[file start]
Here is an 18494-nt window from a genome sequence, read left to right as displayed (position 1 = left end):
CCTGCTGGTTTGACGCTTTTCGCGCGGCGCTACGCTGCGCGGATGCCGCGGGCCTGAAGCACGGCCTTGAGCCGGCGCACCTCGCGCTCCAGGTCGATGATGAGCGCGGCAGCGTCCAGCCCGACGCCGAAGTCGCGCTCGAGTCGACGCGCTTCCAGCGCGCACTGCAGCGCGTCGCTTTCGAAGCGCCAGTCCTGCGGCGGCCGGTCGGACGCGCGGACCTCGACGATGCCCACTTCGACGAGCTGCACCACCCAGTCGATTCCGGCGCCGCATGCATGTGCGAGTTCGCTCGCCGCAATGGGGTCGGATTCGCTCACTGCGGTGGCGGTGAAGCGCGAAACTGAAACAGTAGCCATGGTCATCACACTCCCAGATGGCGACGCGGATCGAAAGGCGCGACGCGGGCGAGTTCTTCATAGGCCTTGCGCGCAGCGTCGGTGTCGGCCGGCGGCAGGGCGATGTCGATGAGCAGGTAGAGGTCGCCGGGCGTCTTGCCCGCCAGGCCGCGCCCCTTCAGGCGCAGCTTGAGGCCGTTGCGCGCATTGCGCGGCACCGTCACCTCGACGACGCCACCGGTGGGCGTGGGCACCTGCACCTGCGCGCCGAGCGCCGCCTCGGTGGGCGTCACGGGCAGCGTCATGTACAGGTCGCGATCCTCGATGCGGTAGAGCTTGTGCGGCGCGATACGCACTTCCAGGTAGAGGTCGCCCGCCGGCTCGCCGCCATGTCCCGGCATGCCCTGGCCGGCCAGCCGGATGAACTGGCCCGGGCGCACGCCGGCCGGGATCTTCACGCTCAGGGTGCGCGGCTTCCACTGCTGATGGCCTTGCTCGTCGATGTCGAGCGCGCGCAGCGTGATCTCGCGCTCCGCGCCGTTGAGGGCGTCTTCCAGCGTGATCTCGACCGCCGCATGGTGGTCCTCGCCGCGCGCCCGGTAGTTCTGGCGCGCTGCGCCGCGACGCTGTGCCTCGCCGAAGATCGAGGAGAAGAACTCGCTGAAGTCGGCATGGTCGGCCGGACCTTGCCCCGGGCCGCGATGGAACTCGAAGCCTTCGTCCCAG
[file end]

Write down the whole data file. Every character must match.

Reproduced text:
Here is an 18494-nt window from a genome sequence, read left to right as displayed (position 1 = left end):
CCTGCTGGTTTGACGCTTTTCGCGCGGCGCTACGCTGCGCGGATGCCGCGGGCCTGAAGCACGGCCTTGAGCCGGCGCACCTCGCGCTCCAGGTCGATGATGAGCGCGGCAGCGTCCAGCCCGACGCCGAAGTCGCGCTCGAGTCGACGCGCTTCCAGCGCGCACTGCAGCGCGTCGCTTTCGAAGCGCCAGTCCTGCGGCGGCCGGTCGGACGCGCGGACCTCGACGATGCCCACTTCGACGAGCTGCACCACCCAGTCGATTCCGGCGCCGCATGCATGTGCGAGTTCGCTCGCCGCAATGGGGTCGGATTCGCTCACTGCGGTGGCGGTGAAGCGCGAAACTGAAACAGTAGCCATGGTCATCACACTCCCAGATGGCGACGCGGATCGAAAGGCGCGACGCGGGCGAGTTCTTCATAGGCCTTGCGCGCAGCGTCGGTGTCGGCCGGCGGCAGGGCGATGTCGATGAGCAGGTAGAGGTCGCCGGGCGTCTTGCCCGCCAGGCCGCGCCCCTTCAGGCGCAGCTTGAGGCCGTTGCGCGCATTGCGCGGCACCGTCACCTCGACGACGCCACCGGTGGGCGTGGGCACCTGCACCTGCGCGCCGAGCGCCGCCTCGGTGGGCGTCACGGGCAGCGTCATGTACAGGTCGCGATCCTCGATGCGGTAGAGCTTGTGCGGCGCGATACGCACTTCCAGGTAGAGGTCGCCCGCCGGCTCGCCGCCATGTCCCGGCATGCCCTGGCCGGCCAGCCGGATGAACTGGCCCGGGCGCACGCCGGCCGGGATCTTCACGCTCAGGGTGCGCGGCTTCCACTGCTGATGGCCTTGCTCGTCGATGTCGAGCGCGCGCAGCGTGATCTCGCGCTCCGCGCCGTTGAGGGCGTCTTCCAGCGTGATCTCGACCGCCGCATGGTGGTCCTCGCCGCGCGCCCGGTAGTTCTGGCGCGCTGCGCCGCGACGCTGTGCCTCGCCGAAGATCGAGGAGAAGAACTCGCTGAAGTCGGCATGGTCGGCCGGACCTTGCCCCGGGCCGCGATGGAACTCGAAGCCTTCGTCCCAG